I've been climbing for the past two seasons now, and that has to help with something, 50+ days last season, and 50+ days this season with harder climbs with much greater ease than last.

I'm on my feet all day teaching and I usually eat a light lunch, so that should count for something.

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« Reply #3 on: November 26, 2008, 07:50:51 AM »

I've never really done much training for anything but now I'm beginning to see the advantages.  Most on here know that for the last 6 months I've been very determined to get myself back into shape for many reasons.  I ran on the track/treadmill for awhile than switched to riding a bike and now I onto the eliptical.

Any way my thoughts on how to specifically train for a sport is to simulate what you'll be doing as best as possible.  Of course thats hard for some things like skiing, surfing etc...

But Im hugee fan of cardio and really think thats the best way to get a semi all in one.  Again I am on the elipitcal now and like it because it does work your upper & lower body at the same time, but I know once I start skinning with 40lbs on my back no matter how much cadio I do im sure Im still going to feel beat. 
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cosmic
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« Reply #4 on: November 26, 2008, 08:13:53 AM »

Alternative = Wii Fit!

How is that game? Can you really use it for a decent workout? If so, I might have to make a little entertainment system upgrade  Grin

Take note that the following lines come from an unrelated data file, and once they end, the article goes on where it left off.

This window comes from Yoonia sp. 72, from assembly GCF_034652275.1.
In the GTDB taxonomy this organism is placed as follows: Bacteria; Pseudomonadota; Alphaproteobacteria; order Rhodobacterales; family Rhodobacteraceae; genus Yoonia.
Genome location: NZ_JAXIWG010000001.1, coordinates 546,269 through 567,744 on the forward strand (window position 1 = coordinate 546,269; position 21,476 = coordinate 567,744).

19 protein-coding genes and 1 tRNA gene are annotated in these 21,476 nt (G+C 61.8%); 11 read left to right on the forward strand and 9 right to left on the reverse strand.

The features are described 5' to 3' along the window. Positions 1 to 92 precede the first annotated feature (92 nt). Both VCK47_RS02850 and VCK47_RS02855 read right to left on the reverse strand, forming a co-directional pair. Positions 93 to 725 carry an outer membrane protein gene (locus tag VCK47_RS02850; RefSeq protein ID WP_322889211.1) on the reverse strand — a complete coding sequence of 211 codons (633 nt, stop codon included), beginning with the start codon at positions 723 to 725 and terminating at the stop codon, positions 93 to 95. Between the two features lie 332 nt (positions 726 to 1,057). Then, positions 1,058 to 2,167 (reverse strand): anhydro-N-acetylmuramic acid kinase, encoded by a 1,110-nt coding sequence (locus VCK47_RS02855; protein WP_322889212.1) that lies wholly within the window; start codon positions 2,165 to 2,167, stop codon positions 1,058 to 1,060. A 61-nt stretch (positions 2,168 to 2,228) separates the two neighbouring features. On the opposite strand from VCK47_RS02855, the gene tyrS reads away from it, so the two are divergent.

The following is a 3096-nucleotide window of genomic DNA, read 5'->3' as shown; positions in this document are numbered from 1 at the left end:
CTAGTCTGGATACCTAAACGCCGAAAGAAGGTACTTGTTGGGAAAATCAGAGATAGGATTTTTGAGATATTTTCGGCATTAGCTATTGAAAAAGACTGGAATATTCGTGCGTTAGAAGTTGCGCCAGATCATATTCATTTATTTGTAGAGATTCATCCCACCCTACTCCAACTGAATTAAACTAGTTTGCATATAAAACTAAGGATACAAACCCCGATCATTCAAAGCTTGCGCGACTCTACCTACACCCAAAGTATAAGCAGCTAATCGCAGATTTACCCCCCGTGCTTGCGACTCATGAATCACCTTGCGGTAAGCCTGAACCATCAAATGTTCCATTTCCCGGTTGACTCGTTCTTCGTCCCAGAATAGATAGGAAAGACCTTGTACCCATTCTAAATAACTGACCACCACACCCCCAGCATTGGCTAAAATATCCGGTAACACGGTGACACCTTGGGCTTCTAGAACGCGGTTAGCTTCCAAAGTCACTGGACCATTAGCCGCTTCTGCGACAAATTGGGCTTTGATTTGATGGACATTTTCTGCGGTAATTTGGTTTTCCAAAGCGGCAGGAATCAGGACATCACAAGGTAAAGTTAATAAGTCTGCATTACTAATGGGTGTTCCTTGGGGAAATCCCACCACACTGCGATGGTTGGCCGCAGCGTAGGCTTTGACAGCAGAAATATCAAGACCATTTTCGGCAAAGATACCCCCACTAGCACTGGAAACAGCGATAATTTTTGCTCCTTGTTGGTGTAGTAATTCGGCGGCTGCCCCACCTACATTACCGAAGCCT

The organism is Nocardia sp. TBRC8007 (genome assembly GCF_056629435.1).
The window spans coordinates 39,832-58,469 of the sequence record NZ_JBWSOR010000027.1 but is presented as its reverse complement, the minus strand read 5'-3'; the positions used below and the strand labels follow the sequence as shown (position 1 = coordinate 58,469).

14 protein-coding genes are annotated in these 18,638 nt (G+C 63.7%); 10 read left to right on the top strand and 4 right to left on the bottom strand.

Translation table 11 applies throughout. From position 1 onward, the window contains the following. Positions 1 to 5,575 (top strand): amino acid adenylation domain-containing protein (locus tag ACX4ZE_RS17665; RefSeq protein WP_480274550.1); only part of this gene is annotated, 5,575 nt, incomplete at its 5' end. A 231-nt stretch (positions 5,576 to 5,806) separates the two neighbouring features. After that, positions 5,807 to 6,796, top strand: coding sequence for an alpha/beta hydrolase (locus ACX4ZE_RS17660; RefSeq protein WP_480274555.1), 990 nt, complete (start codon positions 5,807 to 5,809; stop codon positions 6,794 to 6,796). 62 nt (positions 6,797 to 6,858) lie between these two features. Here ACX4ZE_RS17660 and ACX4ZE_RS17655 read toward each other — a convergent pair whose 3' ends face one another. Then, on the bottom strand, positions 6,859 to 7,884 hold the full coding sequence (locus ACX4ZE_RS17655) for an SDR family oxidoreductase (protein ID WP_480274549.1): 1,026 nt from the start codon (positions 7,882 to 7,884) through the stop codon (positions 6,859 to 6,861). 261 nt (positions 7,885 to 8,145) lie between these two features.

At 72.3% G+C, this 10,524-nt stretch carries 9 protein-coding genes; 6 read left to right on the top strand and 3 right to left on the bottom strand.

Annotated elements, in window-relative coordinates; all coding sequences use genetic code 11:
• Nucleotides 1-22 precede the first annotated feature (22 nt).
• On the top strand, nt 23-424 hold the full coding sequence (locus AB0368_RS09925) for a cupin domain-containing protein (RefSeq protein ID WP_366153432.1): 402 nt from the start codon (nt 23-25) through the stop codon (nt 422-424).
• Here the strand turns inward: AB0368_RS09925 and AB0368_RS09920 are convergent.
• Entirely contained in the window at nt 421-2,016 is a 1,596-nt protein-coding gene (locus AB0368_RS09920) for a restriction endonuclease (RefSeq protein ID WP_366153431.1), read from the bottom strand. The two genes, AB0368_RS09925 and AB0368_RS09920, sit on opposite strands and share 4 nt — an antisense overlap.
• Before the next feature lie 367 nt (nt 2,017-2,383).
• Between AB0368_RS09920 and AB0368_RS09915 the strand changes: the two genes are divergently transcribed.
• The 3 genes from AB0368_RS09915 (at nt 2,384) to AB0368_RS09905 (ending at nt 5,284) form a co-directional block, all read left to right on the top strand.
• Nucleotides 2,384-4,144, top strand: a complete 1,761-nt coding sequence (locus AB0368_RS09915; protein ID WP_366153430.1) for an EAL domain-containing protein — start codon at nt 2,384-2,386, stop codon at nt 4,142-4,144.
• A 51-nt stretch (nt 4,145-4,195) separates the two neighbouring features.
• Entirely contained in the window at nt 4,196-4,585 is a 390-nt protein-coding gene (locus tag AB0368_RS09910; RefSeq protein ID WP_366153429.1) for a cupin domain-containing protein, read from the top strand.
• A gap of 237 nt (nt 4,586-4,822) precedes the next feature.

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stuckinjersey
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« Reply #5 on: November 26, 2008, 10:05:41 AM »

How is that game? Can you really use it for a decent workout?
I actually bought the board for the Wii Ski game which is killer but
I have to say you can get a little work out from the thing. It's all basic
exercises and yoga, running, step, crap like that but it has you raising the
heart beat pretty quickly. I only use the yoga program on it but it's cool because it
can sense when you are not putting your weight in the right areas or if you
alignment is screwed up. Helpful little thing.
I know once I start skinning with 40lbs on my back no matter how much cadio I do im sure Im still going to feel beat. 
I will first say congrats on getting yourself back in shape. Not the easiest thing to do and then stick with! Keep it up.
Lifting brother, that is about it. Or since you like the cardio so much a weight vest can give you the same work out plus
more. Like atruss was doing with his back pack during his ADK training.
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surf88
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« Reply #6 on: November 26, 2008, 10:27:27 AM »